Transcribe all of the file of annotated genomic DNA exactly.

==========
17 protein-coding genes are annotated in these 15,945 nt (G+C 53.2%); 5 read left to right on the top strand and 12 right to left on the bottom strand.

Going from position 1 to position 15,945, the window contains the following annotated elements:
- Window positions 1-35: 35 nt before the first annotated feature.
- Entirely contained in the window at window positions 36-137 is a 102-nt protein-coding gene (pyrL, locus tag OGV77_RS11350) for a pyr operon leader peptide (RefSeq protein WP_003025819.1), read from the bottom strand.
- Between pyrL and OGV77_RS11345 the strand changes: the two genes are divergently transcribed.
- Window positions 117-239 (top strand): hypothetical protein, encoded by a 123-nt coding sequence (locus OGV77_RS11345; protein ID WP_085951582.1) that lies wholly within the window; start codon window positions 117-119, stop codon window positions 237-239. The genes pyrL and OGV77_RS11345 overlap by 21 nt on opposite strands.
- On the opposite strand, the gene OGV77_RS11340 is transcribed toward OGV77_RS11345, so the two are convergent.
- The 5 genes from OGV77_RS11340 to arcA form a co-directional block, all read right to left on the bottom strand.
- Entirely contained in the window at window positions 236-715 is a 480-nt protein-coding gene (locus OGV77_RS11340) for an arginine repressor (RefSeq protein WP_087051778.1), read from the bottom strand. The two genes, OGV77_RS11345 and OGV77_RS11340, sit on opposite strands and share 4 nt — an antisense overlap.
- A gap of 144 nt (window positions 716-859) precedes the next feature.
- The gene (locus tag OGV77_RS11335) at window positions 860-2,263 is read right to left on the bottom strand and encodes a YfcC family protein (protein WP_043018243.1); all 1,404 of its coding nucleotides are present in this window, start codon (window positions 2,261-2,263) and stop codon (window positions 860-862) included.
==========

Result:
17 protein-coding genes are annotated in these 15,945 nt (G+C 53.2%); 5 read left to right on the top strand and 12 right to left on the bottom strand.

Going from position 1 to position 15,945, the window contains the following annotated elements:
- Window positions 1-35: 35 nt before the first annotated feature.
- Entirely contained in the window at window positions 36-137 is a 102-nt protein-coding gene (pyrL, locus tag OGV77_RS11350) for a pyr operon leader peptide (RefSeq protein WP_003025819.1), read from the bottom strand.
- Between pyrL and OGV77_RS11345 the strand changes: the two genes are divergently transcribed.
- Window positions 117-239 (top strand): hypothetical protein, encoded by a 123-nt coding sequence (locus OGV77_RS11345; protein ID WP_085951582.1) that lies wholly within the window; start codon window positions 117-119, stop codon window positions 237-239. The genes pyrL and OGV77_RS11345 overlap by 21 nt on opposite strands.
- On the opposite strand, the gene OGV77_RS11340 is transcribed toward OGV77_RS11345, so the two are convergent.
- The 5 genes from OGV77_RS11340 to arcA form a co-directional block, all read right to left on the bottom strand.
- Entirely contained in the window at window positions 236-715 is a 480-nt protein-coding gene (locus OGV77_RS11340) for an arginine repressor (RefSeq protein WP_087051778.1), read from the bottom strand. The two genes, OGV77_RS11345 and OGV77_RS11340, sit on opposite strands and share 4 nt — an antisense overlap.
- A gap of 144 nt (window positions 716-859) precedes the next feature.
- The gene (locus tag OGV77_RS11335) at window positions 860-2,263 is read right to left on the bottom strand and encodes a YfcC family protein (protein WP_043018243.1); all 1,404 of its coding nucleotides are present in this window, start codon (window positions 2,261-2,263) and stop codon (window positions 860-862) included.